Exploring the Terrain of the Camino del Norte: A Guide to Its Hills


The Camino del Norte, also known as the Northern Way, is a stunning pilgrimage route that traces the northern coast of Spain before heading inland towards Santiago de Compostela. Renowned for its breathtaking landscapes, the route offers a unique blend of coastal beauty, lush greenery, and historical sites.

However, one of the most common queries from prospective pilgrims is: “How hard is the Camino del Norte?” Let’s delve into the terrain of this beautiful route, highlighting key stops along the way and what walkers can expect in terms of elevation.

The Nature of the Northern Way

Unlike the relatively flat Camino Francés, the Camino del Norte offers a more challenging terrain, characterised by its undulating hills and occasional steep sections. The route’s proximity to the Cantabrian Mountains means that pilgrims will encounter a variety of elevations, especially in the initial stages. However, the beauty and tranquillity of the coastal paths and inland routes provide a rewarding experience for those willing to tackle its inclines.

Key Stops and Their Terrain

Irun to San Sebastián

The journey begins in Irun, situated on the border with France. The first day’s walk to San Sebastián introduces pilgrims to the route’s hilly nature, with a notable ascent as they leave Irun. However, the reward is the stunning views over the Bay of Biscay and the descent into the culinary haven of San Sebastián.


San Sebastián to Bilbao

Continuing westward, the path to Bilbao encompasses a mix of coastal cliffs, forested paths, and urban stretches. This section includes several ascents and descents, particularly as pilgrims navigate the rugged coastline. The approach to Zarautz and the climb to Getaria offer challenging yet scenic walking conditions. By the time pilgrims reach Bilbao, they will have experienced a good representation of the Northern Way’s varied terrain.

The Full Camino del Norte from San Sebastian to Santiago or the Northern Way, is a fantastic Camino de Santiago route along the Northern coast of ‘Green Spain’ from San Sebastián in the Basque Country.

Alternatively, pilgrims can opt to walk the first section of the Camino del Norte which also begins in chic and elegant San Sebastián, a gastronomic mecca, home to several Michelin-starred restaurants. From San Sebastián (or Donosti in Basque), the Camino del Norte travels West along the green coastline and countryside of the Basque Country for 127 km. This is the Camino del Norte San Sebastian to Bilbao and it is perfect for anyone who wants to learn more about Spanish food, art, and culture while also exploring some very scenic coastline and countryside.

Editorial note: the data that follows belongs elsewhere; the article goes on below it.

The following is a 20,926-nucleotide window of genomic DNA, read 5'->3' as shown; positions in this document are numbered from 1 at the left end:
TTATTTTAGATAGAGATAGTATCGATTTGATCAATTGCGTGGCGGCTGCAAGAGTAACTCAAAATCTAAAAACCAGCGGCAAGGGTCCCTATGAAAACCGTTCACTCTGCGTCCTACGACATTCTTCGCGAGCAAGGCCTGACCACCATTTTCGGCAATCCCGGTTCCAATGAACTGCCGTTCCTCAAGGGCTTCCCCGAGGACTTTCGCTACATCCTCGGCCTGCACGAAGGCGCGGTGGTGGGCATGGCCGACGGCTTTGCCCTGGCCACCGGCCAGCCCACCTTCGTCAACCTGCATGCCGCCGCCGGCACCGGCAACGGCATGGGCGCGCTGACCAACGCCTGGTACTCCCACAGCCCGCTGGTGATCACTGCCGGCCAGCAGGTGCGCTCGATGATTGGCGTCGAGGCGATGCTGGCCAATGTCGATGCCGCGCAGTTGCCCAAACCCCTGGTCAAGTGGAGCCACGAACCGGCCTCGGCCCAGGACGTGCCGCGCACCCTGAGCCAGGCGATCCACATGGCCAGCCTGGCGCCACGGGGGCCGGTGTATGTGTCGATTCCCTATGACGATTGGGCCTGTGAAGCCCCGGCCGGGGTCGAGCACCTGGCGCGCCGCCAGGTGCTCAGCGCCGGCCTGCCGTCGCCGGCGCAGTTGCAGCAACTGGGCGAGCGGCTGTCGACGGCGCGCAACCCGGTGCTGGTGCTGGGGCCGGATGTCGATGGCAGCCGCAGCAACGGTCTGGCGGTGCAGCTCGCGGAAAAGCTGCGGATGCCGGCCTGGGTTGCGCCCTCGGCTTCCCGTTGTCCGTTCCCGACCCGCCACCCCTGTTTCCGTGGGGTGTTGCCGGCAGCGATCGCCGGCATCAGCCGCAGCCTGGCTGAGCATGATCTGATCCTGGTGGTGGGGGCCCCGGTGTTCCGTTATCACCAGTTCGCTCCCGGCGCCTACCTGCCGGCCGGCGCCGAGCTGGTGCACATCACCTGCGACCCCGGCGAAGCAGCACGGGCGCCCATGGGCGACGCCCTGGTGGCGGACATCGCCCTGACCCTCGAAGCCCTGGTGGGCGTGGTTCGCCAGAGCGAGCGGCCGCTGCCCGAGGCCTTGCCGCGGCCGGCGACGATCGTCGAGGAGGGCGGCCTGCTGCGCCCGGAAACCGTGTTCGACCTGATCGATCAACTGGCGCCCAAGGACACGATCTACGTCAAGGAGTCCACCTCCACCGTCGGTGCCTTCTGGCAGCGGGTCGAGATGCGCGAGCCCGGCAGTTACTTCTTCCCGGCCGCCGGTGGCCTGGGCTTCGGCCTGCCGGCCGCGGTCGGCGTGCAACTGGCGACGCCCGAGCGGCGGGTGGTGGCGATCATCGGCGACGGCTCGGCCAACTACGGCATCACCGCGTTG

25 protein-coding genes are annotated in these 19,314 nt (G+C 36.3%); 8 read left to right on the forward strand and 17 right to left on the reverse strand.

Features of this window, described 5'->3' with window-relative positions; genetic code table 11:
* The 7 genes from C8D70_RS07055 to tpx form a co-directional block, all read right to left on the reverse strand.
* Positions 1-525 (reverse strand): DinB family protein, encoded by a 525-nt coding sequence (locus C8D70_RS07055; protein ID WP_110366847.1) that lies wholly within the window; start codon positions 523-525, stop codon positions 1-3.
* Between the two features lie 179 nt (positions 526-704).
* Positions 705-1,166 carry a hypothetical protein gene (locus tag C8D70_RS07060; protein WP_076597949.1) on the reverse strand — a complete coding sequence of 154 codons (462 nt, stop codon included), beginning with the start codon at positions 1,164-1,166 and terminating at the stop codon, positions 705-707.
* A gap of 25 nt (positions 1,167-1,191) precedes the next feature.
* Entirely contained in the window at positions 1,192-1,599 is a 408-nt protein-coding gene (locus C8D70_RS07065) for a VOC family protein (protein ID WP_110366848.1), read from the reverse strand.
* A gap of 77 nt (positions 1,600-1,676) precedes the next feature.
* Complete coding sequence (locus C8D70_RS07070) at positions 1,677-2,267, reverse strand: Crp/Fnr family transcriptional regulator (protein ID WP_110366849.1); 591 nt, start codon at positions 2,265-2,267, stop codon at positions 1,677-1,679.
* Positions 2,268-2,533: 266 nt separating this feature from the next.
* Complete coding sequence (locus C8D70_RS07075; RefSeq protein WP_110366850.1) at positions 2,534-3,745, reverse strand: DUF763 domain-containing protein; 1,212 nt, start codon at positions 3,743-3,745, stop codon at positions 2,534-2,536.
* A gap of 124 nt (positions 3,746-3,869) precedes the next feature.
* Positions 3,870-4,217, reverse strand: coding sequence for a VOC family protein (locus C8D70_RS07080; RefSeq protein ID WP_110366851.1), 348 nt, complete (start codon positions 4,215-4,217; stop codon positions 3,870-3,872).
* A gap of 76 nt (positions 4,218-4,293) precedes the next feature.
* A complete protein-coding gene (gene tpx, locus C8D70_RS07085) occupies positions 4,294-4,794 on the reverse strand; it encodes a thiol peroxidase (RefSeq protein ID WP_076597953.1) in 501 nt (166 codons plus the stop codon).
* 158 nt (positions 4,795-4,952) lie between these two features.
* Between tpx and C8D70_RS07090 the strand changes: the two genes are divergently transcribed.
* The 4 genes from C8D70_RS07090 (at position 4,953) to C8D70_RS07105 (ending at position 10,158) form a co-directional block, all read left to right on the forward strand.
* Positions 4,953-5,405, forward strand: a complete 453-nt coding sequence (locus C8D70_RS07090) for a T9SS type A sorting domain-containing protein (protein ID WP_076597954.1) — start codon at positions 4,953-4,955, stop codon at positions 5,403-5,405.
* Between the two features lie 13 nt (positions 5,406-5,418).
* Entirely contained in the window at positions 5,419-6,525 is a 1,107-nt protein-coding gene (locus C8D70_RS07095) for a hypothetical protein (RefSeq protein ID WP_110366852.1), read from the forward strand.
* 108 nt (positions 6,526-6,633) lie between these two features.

Bilbao, Camino del Norte
Bilbao, Camino del Norte

Bilbao to Santander

Leaving Bilbao, the Camino del Norte gradually moves away from the coast, introducing pilgrims to the green, hilly landscapes of Cantabria. This section is less strenuous than the earlier coastal paths but still features rolling hills and a few steep climbs, especially as walkers approach the medieval town of Castro Urdiales and later, Laredo.

Santander to Gijón

From Santander, the Camino del Norte offers a blend of coastal scenery and inland roads. The stretch towards Santillana del Mar is relatively flat, but beyond this, pilgrims will encounter more significant elevation changes as they head towards Ribadesella and then on to the vibrant city of Gijón. This section is marked by its rural charm and the occasional challenging hill.

Gijón, Camino del Norte
Gijón, Camino del Norte

Gijón to Vilalba

Departing from Gijón towards Vilalba, the path presents a series of elevations, starting with a significant rise near Avilés, leading into undulating rural landscapes. The journey to Luarca includes a challenging ascent, offering pilgrims breathtaking views of the coast as a reward for their efforts. This stretch tests the pilgrims’ stamina, culminating in their arrival at the charming town of Vilalba, nestled at the gateway between Asturias and Galicia.

Vilalba, Camino del Norte
Vilalba, Camino del Norte

Vilalba to Santiago

Embarking from Vilalba, the final leg of the Camino del Norte weaves through Galicia’s verdant farmlands and serene countryside to Santiago de Compostela. This tranquil journey is adorned with lush forests, historic monuments, and the majestic 10th-century Sobrado dos Monxes monastery. The route offers a blend of solitude and heritage before merging with the bustling Camino Francés in Arzúa, providing a unique pilgrimage experience that combines the tranquillity of the Norte with the camaraderie of the Francés.

Cathedral in Santiago de Compostela
Cathedral, Santiago de Compostela

The Camino del Norte’s terrain is as varied as its scenery, offering a unique challenge to those who embark on this coastal pilgrimage. While it is undeniably hilly, especially in its early stages, the route’s natural beauty, combined with its rich cultural and historical landmarks, makes every step worthwhile. Whether you’re a seasoned hiker or a casual walker looking for a spiritual journey, the Northern Way invites you with open arms, promising an unforgettable experience amidst Spain’s stunning northern landscape.

For more information about the Camino del Norte or any other Camino de Santiago routes or to book your Camino trip, contact us.

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